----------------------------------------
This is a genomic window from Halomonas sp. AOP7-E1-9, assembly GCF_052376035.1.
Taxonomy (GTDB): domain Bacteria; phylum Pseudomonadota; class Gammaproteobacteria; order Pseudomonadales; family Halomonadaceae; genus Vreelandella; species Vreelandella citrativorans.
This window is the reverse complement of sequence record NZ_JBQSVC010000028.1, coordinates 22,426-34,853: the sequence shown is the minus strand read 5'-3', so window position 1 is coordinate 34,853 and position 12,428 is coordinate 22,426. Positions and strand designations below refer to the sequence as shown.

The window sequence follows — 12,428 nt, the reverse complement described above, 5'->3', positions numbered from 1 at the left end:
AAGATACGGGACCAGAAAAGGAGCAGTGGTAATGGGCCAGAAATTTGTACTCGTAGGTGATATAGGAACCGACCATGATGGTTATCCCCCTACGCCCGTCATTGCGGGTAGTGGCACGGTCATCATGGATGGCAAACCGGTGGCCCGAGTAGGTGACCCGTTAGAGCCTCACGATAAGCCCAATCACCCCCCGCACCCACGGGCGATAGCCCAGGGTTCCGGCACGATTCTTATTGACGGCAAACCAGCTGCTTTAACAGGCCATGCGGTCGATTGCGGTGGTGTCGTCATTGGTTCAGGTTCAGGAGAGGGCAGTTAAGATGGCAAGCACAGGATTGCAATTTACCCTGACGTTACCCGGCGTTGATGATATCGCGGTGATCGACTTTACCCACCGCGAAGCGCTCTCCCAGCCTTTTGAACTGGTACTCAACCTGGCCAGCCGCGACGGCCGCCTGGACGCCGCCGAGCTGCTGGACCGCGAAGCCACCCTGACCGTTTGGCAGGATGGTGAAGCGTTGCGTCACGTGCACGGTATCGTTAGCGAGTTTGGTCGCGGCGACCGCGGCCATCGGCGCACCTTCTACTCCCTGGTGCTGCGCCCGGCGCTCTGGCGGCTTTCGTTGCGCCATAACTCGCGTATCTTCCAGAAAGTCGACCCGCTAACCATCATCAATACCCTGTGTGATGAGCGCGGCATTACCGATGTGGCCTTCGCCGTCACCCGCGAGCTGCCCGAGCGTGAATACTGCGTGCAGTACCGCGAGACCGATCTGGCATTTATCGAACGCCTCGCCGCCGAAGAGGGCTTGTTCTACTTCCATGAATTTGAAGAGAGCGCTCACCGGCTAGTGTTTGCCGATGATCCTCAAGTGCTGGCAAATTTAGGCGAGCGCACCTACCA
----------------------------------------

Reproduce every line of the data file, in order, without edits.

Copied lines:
This is a genomic window from Halomonas sp. AOP7-E1-9, assembly GCF_052376035.1.
Taxonomy (GTDB): domain Bacteria; phylum Pseudomonadota; class Gammaproteobacteria; order Pseudomonadales; family Halomonadaceae; genus Vreelandella; species Vreelandella citrativorans.
This window is the reverse complement of sequence record NZ_JBQSVC010000028.1, coordinates 22,426-34,853: the sequence shown is the minus strand read 5'-3', so window position 1 is coordinate 34,853 and position 12,428 is coordinate 22,426. Positions and strand designations below refer to the sequence as shown.

The window sequence follows — 12,428 nt, the reverse complement described above, 5'->3', positions numbered from 1 at the left end:
AAGATACGGGACCAGAAAAGGAGCAGTGGTAATGGGCCAGAAATTTGTACTCGTAGGTGATATAGGAACCGACCATGATGGTTATCCCCCTACGCCCGTCATTGCGGGTAGTGGCACGGTCATCATGGATGGCAAACCGGTGGCCCGAGTAGGTGACCCGTTAGAGCCTCACGATAAGCCCAATCACCCCCCGCACCCACGGGCGATAGCCCAGGGTTCCGGCACGATTCTTATTGACGGCAAACCAGCTGCTTTAACAGGCCATGCGGTCGATTGCGGTGGTGTCGTCATTGGTTCAGGTTCAGGAGAGGGCAGTTAAGATGGCAAGCACAGGATTGCAATTTACCCTGACGTTACCCGGCGTTGATGATATCGCGGTGATCGACTTTACCCACCGCGAAGCGCTCTCCCAGCCTTTTGAACTGGTACTCAACCTGGCCAGCCGCGACGGCCGCCTGGACGCCGCCGAGCTGCTGGACCGCGAAGCCACCCTGACCGTTTGGCAGGATGGTGAAGCGTTGCGTCACGTGCACGGTATCGTTAGCGAGTTTGGTCGCGGCGACCGCGGCCATCGGCGCACCTTCTACTCCCTGGTGCTGCGCCCGGCGCTCTGGCGGCTTTCGTTGCGCCATAACTCGCGTATCTTCCAGAAAGTCGACCCGCTAACCATCATCAATACCCTGTGTGATGAGCGCGGCATTACCGATGTGGCCTTCGCCGTCACCCGCGAGCTGCCCGAGCGTGAATACTGCGTGCAGTACCGCGAGACCGATCTGGCATTTATCGAACGCCTCGCCGCCGAAGAGGGCTTGTTCTACTTCCATGAATTTGAAGAGAGCGCTCACCGGCTAGTGTTTGCCGATGATCCTCAAGTGCTGGCAAATTTAGGCGAGCGCACCTACCA